Northwest Film Forum, that bastion of independent cinema and community engagement through film on Capitol Hill, recently enjoyed one of the most successful fundraising seasons in its 21-year history. Its upswinging popularity is due in no small part to the vision of Courtney Sheehan, who arrived at NWFF in 2013 as program director and took over the role of executive director in May of last year. Since the beginning of her tenure, Sheehan has pushed the nonprofit in new and interesting directions, vastly increasing the number of live and mixed-media events in the Film Forum’s two theater spaces and consistently focusing on equity and advocacy in its programming. In recognition of her work, last week Sheehan was bestowed with the award for Arts & Innovation at last Thursday’s 2017 Mayor’s Arts Awards. We spoke with her about her take on the award, her expectations of the next mayor and the exchange between the arts and civic life.
City Arts: Congrats, Courtney, on not only winning the award but also in delivering a kickass acceptance speech. You made a point of demanding that the incoming mayor, whoever she may be, maintain a strong civic connection to Seattle’s arts community, and for the City’s direct support of arts as a means of social improvement. Was that a spontaneous decision or something you started thinking about when you learned you were a finalist?
Courtney Sheehan: The description of the award mentions different kinds of innovation, and one is cross-sector work. That’s something I’ve tried to integrate on a foundational level in what we do at the Forum, by transforming our programming from primarily film to live and hybrid and multidisciplinary in nature—and also more socially and politically explicit and engaging. One project I’m most proud of this year is the Seventh Art Stand, a national film and discussion series that was a direct response to the first travel ban.
Art is always political. Art and politics have an inextricable relationship and we don’t have time to waste in making sure that what we’re doing in the arts and culture sector is aligned and responsive to people’s lived experiences and needs, which are shaped by our political systems. It’s the mayor and other public officials’ responsibility to recognize that the arts have a role to play in contributing to the social change that’s urgently needed right now and that public resources need to be made available to support that work. The work we do in arts and culture is always in conversation with our civic lives.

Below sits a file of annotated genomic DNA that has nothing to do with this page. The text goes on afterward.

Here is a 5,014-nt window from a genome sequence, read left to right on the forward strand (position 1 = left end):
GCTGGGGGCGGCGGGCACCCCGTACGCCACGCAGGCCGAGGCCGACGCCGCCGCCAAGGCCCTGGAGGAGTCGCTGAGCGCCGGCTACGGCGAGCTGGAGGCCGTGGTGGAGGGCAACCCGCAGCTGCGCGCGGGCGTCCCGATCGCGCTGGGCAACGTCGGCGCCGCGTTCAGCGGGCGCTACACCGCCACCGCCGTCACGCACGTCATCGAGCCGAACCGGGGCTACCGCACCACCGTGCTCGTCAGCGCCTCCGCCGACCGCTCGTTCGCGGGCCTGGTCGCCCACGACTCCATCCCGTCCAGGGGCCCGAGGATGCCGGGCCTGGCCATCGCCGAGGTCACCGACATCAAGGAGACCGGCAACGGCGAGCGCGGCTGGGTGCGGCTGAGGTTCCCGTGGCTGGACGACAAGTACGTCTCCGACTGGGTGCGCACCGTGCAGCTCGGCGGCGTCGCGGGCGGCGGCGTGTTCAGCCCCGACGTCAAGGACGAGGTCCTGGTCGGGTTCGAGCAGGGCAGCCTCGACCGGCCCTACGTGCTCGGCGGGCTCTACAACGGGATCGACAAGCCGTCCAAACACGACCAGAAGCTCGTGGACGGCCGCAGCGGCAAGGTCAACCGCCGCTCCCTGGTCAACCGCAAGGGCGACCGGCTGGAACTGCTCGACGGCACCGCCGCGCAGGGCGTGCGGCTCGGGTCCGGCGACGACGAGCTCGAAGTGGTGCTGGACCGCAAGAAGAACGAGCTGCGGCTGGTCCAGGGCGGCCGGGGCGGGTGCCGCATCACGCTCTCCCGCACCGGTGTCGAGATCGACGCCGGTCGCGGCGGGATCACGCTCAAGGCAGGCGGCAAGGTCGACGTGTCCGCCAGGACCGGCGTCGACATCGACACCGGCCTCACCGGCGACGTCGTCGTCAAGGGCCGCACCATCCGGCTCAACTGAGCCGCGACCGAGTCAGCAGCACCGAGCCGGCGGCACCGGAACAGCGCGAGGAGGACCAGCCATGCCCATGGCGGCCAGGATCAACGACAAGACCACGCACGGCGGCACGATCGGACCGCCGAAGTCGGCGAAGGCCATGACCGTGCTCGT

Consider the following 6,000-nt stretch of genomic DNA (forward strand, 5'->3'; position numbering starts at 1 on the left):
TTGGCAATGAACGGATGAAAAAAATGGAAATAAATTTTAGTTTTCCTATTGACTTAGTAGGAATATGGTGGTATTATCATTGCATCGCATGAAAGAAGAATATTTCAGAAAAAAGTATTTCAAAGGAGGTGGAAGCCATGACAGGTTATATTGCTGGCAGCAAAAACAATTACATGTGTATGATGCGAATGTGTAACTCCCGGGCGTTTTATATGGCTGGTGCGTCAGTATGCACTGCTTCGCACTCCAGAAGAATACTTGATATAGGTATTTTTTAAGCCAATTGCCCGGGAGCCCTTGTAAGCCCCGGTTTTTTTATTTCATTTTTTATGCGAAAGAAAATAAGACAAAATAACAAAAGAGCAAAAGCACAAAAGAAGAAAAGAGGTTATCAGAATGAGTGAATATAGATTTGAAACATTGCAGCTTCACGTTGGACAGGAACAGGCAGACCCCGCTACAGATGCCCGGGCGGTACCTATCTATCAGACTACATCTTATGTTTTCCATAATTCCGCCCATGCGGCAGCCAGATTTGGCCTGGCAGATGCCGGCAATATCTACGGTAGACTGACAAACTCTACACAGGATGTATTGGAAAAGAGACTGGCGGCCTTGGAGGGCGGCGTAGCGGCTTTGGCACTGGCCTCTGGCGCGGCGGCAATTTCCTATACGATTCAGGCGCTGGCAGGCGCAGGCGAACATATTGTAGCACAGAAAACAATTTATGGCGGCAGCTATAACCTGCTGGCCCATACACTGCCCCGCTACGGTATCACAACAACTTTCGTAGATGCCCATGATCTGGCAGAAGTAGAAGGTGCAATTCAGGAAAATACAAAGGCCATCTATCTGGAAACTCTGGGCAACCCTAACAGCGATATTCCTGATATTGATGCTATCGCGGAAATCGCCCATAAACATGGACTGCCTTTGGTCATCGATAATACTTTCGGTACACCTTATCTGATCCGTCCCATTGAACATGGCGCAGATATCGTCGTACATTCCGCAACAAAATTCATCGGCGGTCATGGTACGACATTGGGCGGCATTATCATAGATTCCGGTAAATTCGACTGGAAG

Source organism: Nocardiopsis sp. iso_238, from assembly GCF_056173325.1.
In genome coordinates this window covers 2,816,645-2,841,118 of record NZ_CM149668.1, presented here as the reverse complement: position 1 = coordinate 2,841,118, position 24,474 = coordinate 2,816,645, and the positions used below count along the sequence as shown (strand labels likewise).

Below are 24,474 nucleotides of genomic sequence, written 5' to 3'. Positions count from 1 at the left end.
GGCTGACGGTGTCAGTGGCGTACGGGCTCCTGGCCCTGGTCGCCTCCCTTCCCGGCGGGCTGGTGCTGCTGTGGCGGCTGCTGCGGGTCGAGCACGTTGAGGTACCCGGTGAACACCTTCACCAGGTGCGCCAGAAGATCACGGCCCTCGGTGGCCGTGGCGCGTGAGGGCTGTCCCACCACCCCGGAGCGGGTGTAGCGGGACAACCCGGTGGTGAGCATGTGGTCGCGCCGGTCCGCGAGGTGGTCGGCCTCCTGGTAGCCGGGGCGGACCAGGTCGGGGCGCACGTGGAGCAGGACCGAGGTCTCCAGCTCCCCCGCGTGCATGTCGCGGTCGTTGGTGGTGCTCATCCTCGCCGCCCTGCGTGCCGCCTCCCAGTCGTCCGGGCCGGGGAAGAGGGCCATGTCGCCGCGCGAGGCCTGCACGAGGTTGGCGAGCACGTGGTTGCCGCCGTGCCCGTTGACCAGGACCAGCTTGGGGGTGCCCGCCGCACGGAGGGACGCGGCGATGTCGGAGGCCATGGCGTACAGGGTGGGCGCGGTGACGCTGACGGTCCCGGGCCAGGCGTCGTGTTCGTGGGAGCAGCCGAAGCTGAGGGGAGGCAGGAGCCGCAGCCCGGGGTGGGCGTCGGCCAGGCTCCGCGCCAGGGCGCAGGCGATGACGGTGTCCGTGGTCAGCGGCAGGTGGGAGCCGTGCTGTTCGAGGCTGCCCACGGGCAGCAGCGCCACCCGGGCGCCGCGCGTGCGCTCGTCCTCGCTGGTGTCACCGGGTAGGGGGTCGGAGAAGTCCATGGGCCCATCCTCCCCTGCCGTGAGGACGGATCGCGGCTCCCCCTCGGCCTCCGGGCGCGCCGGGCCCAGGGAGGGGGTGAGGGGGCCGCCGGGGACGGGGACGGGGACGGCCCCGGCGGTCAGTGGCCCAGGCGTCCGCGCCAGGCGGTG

Are you talking specifically about funding or general recognition?
Both. It’s a two-way street. Public institutions that are more civic or political in nature would see the arts, institutions, resources—even magazines like City Arts—as partners in building the kind of world we want future generations to live in. It needs to be a collective effort.
I appreciate that you’re calling out both civic and institutional leaders there.
Yes, I don’t think that we can do this work in a vacuum—or pretend to. Certainly not if we’re working towards the social and racial equity the city needs to focus on. Civic leaders have a specific role to play in providing structural resources to support this kind of partnership and collaboration.
Has there been any sort of negative, purist reaction to the direction you’re going in? Any people who complain about the lack of attention on more traditional modes of film, who’d prefer leaving politics out of programming?
That’s a false delineation. I don’t think such a pure state exists. But if you look at our calendar you see we show a lot films. We are by no means abandoning any of that focus. We’re still showing and premiering hundreds of films each year that aren’t showing anywhere else in Seattle and are in maybe five or 10 U.S. cities.
I will say that one time we got an unsubscribe from our email list and the guy wrote, “Since your organization has become a shill for the democratic party, please unsubscribe me.” And we were like, is that as far left as we are? [laughs] And we’re not affiliated with any party as a nonprofit, of course.
I don’t regret the fact that we’re trying to walk our talk in this regard, and it’s being seen and felt. Our attendance is up. There’s certainly more types of audiences coming in than ever before and we had a record year for fundraising as well. The community is showing that they’re down with what we do.